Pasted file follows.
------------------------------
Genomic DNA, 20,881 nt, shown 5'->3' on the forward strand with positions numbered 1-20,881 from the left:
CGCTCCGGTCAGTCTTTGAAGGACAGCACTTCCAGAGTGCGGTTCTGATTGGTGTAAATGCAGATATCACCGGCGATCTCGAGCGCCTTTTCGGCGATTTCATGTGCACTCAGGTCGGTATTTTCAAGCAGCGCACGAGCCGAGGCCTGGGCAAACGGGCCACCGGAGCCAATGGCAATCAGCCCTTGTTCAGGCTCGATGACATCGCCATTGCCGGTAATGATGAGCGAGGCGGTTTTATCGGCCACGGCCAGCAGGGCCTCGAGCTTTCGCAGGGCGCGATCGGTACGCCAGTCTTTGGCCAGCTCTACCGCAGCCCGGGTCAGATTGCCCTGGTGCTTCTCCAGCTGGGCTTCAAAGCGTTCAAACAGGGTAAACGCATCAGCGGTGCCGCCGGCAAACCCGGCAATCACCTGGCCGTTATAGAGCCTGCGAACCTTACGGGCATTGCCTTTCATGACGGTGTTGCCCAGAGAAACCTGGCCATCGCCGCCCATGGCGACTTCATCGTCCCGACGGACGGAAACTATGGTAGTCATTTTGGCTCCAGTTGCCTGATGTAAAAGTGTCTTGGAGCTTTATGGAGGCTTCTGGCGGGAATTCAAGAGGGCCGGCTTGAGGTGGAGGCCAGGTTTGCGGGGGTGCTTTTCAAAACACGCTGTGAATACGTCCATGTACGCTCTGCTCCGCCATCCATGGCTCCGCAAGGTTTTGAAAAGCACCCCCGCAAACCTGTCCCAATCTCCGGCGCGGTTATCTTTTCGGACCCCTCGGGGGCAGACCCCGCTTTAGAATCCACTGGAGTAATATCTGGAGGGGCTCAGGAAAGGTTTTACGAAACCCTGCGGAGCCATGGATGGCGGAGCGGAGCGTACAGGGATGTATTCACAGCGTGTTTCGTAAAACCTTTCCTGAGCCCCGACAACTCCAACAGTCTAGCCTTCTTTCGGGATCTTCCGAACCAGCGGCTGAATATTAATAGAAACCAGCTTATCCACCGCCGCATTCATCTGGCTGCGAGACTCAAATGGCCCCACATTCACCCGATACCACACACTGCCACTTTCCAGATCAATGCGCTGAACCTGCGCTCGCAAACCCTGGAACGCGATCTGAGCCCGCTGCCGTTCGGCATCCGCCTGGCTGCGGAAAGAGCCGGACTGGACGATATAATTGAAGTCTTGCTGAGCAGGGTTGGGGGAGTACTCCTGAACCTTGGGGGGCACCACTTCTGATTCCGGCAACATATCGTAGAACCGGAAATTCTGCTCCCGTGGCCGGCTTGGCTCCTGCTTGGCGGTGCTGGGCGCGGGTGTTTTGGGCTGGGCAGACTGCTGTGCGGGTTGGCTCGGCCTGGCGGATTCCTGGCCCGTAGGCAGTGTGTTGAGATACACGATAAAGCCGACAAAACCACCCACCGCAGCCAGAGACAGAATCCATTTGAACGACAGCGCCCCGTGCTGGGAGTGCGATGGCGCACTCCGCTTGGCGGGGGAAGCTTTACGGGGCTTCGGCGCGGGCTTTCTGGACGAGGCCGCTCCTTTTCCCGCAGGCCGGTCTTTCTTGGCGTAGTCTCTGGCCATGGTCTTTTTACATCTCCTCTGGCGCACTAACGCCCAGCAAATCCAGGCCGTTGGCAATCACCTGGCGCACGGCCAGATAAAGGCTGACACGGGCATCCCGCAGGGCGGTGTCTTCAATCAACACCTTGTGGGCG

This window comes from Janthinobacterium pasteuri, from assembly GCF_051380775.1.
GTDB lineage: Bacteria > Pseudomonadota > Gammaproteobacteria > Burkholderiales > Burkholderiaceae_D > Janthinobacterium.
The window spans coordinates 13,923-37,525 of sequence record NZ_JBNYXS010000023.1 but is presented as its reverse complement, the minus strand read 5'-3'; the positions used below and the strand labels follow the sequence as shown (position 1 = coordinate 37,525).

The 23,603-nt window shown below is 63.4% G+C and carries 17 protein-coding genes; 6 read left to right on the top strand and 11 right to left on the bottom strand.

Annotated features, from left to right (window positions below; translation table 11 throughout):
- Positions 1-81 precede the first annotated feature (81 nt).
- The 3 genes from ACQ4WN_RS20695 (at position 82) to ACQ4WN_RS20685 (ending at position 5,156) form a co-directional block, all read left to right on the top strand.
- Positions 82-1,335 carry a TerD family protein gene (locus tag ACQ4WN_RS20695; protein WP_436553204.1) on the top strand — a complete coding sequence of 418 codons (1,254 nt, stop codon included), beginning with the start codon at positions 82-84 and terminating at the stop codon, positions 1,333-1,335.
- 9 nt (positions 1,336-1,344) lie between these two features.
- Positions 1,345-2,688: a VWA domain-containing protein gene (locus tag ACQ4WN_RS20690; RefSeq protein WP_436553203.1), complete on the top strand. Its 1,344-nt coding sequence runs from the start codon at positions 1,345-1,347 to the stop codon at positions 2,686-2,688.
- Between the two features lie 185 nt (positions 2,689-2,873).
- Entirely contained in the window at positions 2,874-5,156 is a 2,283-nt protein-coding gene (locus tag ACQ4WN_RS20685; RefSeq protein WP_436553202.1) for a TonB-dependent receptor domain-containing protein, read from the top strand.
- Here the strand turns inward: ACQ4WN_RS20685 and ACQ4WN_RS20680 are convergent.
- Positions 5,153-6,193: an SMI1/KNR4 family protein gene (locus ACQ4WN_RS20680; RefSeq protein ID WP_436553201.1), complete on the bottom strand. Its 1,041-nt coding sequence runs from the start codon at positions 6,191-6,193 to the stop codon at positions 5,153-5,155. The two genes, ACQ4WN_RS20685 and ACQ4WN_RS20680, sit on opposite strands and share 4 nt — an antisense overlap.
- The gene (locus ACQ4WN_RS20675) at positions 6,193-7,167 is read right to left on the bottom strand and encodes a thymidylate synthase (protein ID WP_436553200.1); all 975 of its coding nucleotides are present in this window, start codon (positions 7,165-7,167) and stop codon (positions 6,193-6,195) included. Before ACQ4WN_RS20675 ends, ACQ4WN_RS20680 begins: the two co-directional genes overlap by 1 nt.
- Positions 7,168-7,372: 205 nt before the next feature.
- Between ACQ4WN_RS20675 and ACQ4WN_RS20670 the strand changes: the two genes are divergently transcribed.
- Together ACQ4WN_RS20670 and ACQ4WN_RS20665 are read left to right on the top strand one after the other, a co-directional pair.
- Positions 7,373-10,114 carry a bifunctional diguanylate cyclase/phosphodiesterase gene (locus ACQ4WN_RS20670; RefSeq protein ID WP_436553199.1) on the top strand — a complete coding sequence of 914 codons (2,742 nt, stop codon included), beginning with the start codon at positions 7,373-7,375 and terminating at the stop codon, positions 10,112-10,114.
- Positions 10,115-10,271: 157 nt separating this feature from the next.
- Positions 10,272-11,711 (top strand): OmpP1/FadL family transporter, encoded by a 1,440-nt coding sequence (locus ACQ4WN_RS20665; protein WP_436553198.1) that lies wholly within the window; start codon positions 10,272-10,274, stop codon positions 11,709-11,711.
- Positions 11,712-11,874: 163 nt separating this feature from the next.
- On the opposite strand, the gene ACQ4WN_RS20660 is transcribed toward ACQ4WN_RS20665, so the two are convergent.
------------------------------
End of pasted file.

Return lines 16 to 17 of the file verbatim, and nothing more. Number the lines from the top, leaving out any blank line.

- Positions 5,153-6,193: an SMI1/KNR4 family protein gene (locus ACQ4WN_RS20680; RefSeq protein ID WP_436553201.1), complete on the bottom strand. Its 1,041-nt coding sequence runs from the start codon at positions 6,191-6,193 to the stop codon at positions 5,153-5,155. The two genes, ACQ4WN_RS20685 and ACQ4WN_RS20680, sit on opposite strands and share 4 nt — an antisense overlap.
- The gene (locus ACQ4WN_RS20675) at positions 6,193-7,167 is read right to left on the bottom strand and encodes a thymidylate synthase (protein ID WP_436553200.1); all 975 of its coding nucleotides are present in this window, start codon (positions 7,165-7,167) and stop codon (positions 6,193-6,195) included. Before ACQ4WN_RS20675 ends, ACQ4WN_RS20680 begins: the two co-directional genes overlap by 1 nt.